Yoga poses that can change your life

5 min read

Any reason that brings you onto your mat is a good reason.

Yoga is a great way to improve your flexibility, strength, mental calmness, and ability to face challenges.

What if you could go beyond these great reasons and explore something deeper?

What would it be like to go beyond your muscles, bones, and mental health in order to bring your life’s purpose, your heart’s mission, the wham-bam-thank-you-ma’am of your entire existence to center stage on your yoga mat?

The answer is: It’s freakin’ awesome!

All the other reasons to practice yoga would remain. You would still feel calmer and more relaxed in your body, but you could also experience something more vibrant. Your practice would gain a solid foundation — something that could uplift not only you but all humanity.

It can be a bit lofty to think that your yoga practice could change the world. It is possible; I can see it and feel it every day.

Let’s Break It Down

You can say that your practice has made you calmer and more kind. Take that energy and spread it around to your friends, family, and colleagues. You can be sure that your closest friends and family members are affected by what you do. Your practice positively impacts the people closest to you. They then spread this positive energy.

See? See?

Even if you only make a small gesture, such as a smile, extended eye contact, or a kind word, these gestures have a profound impact on us.

Create a deeper purpose for your practice.

A goal is not an intention. It is something that you cultivate within yourself. Your practice will help it grow. It is planted in your being at an energetic and spiritual level.

Your asana is the sun, and your breath is the soil. Your internal gaze (antara drishti) is rain, which magnifies whatever you choose to focus on.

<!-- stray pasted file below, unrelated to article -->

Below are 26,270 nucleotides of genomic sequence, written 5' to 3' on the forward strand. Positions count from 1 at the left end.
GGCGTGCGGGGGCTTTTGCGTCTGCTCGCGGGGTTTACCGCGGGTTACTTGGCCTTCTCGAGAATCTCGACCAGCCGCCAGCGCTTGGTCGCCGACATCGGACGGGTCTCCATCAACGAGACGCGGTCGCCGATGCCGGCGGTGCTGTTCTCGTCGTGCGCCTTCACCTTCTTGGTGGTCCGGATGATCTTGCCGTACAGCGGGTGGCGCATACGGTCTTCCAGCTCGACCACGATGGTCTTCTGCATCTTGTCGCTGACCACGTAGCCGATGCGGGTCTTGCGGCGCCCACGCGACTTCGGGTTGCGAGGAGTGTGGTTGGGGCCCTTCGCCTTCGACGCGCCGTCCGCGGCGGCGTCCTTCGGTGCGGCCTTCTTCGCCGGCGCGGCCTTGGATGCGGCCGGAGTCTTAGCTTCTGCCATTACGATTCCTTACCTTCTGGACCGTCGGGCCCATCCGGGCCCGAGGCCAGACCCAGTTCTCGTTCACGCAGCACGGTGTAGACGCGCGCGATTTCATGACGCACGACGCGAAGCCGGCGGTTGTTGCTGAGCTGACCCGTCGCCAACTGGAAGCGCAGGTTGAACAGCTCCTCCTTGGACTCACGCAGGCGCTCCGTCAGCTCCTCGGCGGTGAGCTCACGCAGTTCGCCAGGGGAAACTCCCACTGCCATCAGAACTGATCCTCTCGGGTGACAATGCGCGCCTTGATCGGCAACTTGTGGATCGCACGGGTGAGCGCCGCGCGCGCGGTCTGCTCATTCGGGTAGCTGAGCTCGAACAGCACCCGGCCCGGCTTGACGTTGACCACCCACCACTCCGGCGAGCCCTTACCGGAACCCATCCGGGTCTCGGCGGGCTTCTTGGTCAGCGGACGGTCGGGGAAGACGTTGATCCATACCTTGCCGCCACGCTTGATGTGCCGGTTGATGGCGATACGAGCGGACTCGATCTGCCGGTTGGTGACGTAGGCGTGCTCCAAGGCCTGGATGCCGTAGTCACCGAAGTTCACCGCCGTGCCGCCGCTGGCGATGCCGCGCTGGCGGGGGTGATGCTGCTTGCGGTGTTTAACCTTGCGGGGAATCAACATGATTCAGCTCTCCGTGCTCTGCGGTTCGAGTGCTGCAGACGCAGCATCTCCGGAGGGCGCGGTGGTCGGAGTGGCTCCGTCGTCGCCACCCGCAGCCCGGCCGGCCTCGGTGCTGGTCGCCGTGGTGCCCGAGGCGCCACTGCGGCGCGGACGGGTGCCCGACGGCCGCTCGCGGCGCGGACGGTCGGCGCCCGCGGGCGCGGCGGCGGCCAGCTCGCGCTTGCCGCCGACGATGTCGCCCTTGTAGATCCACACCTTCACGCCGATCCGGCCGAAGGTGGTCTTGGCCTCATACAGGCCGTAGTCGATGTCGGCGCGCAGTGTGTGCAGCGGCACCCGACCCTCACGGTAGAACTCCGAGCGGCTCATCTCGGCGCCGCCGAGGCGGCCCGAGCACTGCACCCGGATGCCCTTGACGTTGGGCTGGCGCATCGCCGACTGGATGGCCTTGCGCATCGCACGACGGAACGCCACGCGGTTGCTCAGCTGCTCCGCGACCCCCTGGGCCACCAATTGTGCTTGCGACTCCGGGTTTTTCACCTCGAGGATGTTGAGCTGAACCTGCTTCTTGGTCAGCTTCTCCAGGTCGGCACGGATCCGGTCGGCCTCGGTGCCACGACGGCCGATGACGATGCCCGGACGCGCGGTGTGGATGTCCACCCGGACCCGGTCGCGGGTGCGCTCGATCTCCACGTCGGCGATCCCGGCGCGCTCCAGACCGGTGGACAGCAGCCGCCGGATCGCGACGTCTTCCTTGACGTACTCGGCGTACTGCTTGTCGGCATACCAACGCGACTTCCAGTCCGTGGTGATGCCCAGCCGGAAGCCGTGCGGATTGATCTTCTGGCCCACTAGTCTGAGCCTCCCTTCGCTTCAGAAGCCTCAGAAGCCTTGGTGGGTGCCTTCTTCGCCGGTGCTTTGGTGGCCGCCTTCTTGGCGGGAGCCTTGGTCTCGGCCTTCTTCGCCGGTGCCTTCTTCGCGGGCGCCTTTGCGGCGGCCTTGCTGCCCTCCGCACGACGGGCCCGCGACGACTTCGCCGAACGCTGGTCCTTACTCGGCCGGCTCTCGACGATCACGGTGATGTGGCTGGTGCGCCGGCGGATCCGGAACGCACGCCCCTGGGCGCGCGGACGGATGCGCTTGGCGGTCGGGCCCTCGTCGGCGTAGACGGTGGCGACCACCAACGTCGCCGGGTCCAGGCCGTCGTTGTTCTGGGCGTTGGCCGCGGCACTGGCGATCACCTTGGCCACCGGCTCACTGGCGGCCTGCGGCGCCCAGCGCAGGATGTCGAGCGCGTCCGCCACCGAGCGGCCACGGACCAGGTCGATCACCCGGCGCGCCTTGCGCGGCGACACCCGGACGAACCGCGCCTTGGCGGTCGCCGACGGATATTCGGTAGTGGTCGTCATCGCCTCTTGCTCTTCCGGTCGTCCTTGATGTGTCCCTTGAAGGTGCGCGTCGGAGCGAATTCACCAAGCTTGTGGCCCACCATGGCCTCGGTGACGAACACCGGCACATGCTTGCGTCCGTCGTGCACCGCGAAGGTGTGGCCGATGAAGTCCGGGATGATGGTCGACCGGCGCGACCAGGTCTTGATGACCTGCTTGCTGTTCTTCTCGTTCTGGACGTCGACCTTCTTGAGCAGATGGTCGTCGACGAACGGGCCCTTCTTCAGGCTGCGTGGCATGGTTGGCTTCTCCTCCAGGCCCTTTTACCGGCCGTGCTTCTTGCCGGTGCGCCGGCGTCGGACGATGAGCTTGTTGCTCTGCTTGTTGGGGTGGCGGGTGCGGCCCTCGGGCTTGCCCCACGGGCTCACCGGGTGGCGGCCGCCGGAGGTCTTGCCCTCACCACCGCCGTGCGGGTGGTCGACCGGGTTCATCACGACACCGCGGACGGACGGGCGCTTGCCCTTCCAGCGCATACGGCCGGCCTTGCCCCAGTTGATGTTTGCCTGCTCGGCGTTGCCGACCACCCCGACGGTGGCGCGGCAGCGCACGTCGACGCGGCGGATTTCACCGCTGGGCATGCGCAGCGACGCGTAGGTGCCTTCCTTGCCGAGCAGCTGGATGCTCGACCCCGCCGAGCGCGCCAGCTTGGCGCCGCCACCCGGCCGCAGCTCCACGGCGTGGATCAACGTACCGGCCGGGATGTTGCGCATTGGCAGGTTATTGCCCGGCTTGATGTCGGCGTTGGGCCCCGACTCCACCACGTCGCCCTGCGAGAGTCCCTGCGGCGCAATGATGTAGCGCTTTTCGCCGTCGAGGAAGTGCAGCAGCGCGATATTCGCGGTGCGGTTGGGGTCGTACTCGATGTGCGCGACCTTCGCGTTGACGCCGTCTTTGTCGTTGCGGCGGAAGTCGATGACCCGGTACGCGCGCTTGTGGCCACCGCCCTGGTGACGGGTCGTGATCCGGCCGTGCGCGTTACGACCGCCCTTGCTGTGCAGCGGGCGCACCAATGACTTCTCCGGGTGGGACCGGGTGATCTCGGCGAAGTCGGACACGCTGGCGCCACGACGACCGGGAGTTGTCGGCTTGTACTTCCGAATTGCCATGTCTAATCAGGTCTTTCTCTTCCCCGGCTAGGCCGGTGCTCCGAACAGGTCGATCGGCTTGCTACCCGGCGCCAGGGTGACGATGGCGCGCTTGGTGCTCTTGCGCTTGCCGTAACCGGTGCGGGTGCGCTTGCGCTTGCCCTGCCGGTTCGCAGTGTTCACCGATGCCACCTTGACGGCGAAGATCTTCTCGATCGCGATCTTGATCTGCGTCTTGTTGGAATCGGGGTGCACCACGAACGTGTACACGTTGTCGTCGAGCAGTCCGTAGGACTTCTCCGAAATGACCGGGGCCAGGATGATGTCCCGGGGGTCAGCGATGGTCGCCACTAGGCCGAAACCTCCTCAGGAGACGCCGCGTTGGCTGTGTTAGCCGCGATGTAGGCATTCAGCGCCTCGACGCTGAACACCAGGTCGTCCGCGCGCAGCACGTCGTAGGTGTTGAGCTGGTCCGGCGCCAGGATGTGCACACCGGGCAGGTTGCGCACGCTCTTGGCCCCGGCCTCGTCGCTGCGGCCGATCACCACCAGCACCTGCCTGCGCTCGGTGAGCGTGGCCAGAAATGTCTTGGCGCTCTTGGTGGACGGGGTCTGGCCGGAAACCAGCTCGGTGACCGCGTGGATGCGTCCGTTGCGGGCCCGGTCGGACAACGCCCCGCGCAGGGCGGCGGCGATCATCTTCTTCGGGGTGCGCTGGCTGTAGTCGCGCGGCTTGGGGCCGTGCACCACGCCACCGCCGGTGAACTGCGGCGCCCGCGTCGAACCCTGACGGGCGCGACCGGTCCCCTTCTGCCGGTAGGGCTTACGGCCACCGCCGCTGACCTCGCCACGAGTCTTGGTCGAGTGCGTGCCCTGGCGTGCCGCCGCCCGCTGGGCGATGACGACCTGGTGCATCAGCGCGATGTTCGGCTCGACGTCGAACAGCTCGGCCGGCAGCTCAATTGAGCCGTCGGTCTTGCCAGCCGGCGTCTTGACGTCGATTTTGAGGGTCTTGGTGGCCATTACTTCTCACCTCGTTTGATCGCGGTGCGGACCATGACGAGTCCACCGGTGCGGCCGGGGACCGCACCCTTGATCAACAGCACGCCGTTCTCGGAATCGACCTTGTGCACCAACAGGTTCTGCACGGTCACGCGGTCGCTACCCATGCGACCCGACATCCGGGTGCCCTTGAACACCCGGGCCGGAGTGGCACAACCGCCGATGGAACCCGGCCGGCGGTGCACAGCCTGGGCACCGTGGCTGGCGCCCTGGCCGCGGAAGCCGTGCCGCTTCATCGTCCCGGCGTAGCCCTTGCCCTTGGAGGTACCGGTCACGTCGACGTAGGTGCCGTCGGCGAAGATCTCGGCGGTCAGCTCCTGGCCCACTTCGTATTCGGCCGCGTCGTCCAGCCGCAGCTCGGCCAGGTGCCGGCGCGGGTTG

You may want to plant the seeds of acceptance, kindness, playfulness, surrender — or it could be a picture or an idea that you find moving.

The more you practice this intention, the stronger it becomes.

How to Set Intention

Take a few deep breaths at the start of your meditation to help clear your mind. You don’t have to think about your intention too much or conjure it up. You need to stop, quieten the noise and listen. Your heart knows what you want.

Listening to the whispers from your heart can be difficult at first, especially when your mind is blaring. Be persistent and gentle while using your breath to tap into the possibilities of the moment.

You can bring your intention into focus before you start moving on the mat. You can also use it to check if your practice is in line with your intentions.

What it Does on the Mat

You can, for instance, decide to set an intention of kindness. Before you begin your practice, allow yourself time to reflect on this intention.

You can ask yourself: Am I being kind as I continue to play Warrior II and improve my flexibility, strength, and other attributes? It would be more considerate to take a moment here. What I do in this moment is based on kindness.

It is the intention that gives you a structure to work from and within. This framework contains your practice and also expands it.

What Happens in the World

You can check your intention when you are out of the mat. You can check in with your intention when dealing with a rude salesperson or trying to convince a friend of your point of view. Am I being kind? Do my words and actions reflect my intentions?

It’s exciting to see how much more powerful an intention becomes the more you use it. It starts to change the way that you view yourself, how you perceive the world, and, ultimately, how you live your precious lives.

Sankalpa in Sanskrit

Sankalpa is the Sanskrit word for intention. Sankalpa is a vow, i.e., the rule that must be followed above all others. The Sankalpa reflects your deeper life meaning.

Sankalpa can only blossom if you have the will, dedication, and action to maintain it. What does this look like on the yoga mats? It would be best if you had the determination to stay with your goal and the perseverance necessary to make it a reality.

Stick with one goal for as long as it takes until you see results. We all like to try new things, but if you find an intention that speaks to your soul, stick with it. Do not doubt if it is right. Be present and dedicated, and let your intentions evolve.

This intention, your Sankalpa, will become your mantra. It can be used as an anchor or slingshot. It will keep you stable and grounded while also allowing you to shine upward. Intention will bring more meaning to your practice and elevate your entire life.

Have you set an objective for your life? Has it changed your life? Comment below to share your experiences!

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